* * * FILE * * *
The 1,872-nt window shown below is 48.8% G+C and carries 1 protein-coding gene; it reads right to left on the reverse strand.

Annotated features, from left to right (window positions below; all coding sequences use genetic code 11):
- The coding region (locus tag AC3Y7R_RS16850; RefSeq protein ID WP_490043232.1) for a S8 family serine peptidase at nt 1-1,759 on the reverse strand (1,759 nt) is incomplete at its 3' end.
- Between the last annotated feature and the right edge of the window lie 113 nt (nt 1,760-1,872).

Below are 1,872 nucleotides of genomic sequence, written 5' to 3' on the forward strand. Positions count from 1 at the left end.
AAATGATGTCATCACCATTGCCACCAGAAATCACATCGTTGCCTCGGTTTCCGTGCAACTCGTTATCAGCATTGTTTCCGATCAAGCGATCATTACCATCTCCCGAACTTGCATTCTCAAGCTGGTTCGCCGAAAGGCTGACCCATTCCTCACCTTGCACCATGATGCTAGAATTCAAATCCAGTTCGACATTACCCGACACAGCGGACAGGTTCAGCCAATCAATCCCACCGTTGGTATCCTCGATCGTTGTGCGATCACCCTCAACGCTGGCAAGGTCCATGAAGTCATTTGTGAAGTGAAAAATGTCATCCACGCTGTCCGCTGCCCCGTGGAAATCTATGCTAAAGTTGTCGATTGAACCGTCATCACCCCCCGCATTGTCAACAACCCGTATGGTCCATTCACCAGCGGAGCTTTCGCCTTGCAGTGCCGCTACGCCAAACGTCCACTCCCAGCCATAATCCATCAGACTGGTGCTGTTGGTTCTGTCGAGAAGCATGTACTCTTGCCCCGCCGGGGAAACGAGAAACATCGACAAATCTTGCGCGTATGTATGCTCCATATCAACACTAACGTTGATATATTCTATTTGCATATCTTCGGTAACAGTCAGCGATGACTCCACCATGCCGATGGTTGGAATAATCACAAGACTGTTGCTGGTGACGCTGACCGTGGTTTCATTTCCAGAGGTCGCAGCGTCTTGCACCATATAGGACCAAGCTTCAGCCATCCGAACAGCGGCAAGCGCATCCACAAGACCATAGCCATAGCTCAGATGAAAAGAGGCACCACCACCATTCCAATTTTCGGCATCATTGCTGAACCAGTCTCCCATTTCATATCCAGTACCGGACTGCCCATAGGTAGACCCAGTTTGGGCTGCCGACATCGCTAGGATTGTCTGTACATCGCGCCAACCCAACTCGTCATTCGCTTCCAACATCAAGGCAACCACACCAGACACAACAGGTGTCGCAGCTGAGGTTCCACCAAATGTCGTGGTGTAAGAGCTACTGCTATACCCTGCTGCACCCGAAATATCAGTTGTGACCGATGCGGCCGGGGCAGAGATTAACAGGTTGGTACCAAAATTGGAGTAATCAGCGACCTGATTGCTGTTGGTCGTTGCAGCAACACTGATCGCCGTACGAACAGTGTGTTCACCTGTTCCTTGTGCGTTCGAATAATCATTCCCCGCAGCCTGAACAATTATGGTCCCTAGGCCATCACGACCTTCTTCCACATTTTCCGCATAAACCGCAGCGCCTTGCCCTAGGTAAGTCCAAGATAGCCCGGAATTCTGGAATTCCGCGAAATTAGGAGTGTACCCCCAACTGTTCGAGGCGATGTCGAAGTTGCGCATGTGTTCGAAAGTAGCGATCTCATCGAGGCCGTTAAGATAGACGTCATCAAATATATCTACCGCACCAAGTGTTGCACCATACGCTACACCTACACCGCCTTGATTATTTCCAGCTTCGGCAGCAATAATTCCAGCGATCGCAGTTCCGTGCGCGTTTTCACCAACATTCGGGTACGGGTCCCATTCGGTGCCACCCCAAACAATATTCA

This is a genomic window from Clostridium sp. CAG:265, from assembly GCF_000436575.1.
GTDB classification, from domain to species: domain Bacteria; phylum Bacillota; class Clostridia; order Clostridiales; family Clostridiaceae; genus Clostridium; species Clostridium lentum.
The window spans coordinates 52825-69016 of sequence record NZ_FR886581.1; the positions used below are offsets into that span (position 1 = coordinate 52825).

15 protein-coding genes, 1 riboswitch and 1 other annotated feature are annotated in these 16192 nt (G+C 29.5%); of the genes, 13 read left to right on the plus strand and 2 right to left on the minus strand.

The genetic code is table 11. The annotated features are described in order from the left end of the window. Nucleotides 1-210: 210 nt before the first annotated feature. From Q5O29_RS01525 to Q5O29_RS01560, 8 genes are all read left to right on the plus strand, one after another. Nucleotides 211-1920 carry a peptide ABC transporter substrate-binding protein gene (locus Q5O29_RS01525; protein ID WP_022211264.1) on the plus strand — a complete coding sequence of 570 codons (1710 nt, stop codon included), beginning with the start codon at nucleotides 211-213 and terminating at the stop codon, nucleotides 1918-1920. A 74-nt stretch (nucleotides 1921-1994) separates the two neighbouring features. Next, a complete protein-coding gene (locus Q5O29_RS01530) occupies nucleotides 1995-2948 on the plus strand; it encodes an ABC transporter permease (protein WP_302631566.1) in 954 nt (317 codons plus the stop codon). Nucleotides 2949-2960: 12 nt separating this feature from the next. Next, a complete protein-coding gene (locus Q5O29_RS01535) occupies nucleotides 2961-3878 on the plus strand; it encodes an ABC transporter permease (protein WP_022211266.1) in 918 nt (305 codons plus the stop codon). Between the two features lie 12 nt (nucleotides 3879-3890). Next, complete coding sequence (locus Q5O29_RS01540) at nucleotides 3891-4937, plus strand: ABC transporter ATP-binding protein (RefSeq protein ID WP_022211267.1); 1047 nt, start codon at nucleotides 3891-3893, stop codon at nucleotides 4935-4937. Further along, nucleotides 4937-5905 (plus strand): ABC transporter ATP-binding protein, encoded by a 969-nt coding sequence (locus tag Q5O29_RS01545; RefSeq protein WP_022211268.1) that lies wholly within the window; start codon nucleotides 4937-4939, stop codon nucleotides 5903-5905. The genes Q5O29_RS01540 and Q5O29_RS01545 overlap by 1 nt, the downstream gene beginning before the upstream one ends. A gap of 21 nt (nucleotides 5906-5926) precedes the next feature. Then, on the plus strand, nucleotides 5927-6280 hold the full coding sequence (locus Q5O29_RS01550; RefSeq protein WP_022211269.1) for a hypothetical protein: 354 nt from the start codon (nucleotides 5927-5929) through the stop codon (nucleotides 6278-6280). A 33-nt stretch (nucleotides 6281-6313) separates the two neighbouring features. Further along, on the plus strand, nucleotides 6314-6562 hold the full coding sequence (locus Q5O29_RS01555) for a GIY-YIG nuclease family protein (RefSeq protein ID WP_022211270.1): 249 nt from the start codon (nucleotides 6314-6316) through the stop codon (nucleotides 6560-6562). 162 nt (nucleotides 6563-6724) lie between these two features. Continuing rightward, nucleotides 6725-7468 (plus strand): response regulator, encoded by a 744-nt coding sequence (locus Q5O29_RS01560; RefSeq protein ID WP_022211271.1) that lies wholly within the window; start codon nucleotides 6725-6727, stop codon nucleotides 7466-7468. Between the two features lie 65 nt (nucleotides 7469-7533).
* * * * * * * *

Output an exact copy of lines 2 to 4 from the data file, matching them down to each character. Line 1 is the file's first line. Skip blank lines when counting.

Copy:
Annotated features, from left to right (window positions below; all coding sequences use genetic code 11):
- The coding region (locus tag AC3Y7R_RS16850; RefSeq protein ID WP_490043232.1) for a S8 family serine peptidase at nt 1-1,759 on the reverse strand (1,759 nt) is incomplete at its 3' end.
- Between the last annotated feature and the right edge of the window lie 113 nt (nt 1,760-1,872).